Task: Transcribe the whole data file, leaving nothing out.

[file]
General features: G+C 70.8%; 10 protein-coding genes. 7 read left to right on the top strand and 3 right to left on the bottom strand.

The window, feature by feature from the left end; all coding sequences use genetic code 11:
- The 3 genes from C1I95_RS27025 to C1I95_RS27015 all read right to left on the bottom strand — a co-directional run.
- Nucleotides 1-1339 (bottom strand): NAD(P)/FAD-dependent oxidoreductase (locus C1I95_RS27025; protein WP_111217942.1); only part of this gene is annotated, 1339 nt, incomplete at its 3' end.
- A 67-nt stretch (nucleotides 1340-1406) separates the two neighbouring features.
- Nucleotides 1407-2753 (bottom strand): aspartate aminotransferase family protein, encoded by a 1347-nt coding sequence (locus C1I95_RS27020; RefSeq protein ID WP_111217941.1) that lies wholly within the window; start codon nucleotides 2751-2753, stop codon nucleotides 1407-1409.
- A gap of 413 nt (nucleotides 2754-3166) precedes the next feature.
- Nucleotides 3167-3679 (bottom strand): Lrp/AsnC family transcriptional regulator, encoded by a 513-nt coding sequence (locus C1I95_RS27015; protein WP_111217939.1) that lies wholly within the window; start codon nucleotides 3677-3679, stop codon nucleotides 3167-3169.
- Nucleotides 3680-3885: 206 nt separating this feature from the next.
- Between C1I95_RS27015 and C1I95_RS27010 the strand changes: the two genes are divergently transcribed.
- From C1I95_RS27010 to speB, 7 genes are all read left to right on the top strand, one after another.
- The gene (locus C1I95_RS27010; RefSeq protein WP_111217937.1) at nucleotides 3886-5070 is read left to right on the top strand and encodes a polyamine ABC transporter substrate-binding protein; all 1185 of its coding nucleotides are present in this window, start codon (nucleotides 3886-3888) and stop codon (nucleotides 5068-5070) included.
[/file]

General features: G+C 70.8%; 10 protein-coding genes. 7 read left to right on the top strand and 3 right to left on the bottom strand.

The window, feature by feature from the left end; all coding sequences use genetic code 11:
- The 3 genes from C1I95_RS27025 to C1I95_RS27015 all read right to left on the bottom strand — a co-directional run.
- Nucleotides 1-1339 (bottom strand): NAD(P)/FAD-dependent oxidoreductase (locus C1I95_RS27025; protein WP_111217942.1); only part of this gene is annotated, 1339 nt, incomplete at its 3' end.
- A 67-nt stretch (nucleotides 1340-1406) separates the two neighbouring features.
- Nucleotides 1407-2753 (bottom strand): aspartate aminotransferase family protein, encoded by a 1347-nt coding sequence (locus C1I95_RS27020; RefSeq protein ID WP_111217941.1) that lies wholly within the window; start codon nucleotides 2751-2753, stop codon nucleotides 1407-1409.
- A gap of 413 nt (nucleotides 2754-3166) precedes the next feature.
- Nucleotides 3167-3679 (bottom strand): Lrp/AsnC family transcriptional regulator, encoded by a 513-nt coding sequence (locus C1I95_RS27015; protein WP_111217939.1) that lies wholly within the window; start codon nucleotides 3677-3679, stop codon nucleotides 3167-3169.
- Nucleotides 3680-3885: 206 nt separating this feature from the next.
- Between C1I95_RS27015 and C1I95_RS27010 the strand changes: the two genes are divergently transcribed.
- From C1I95_RS27010 to speB, 7 genes are all read left to right on the top strand, one after another.
- The gene (locus C1I95_RS27010; RefSeq protein WP_111217937.1) at nucleotides 3886-5070 is read left to right on the top strand and encodes a polyamine ABC transporter substrate-binding protein; all 1185 of its coding nucleotides are present in this window, start codon (nucleotides 3886-3888) and stop codon (nucleotides 5068-5070) included.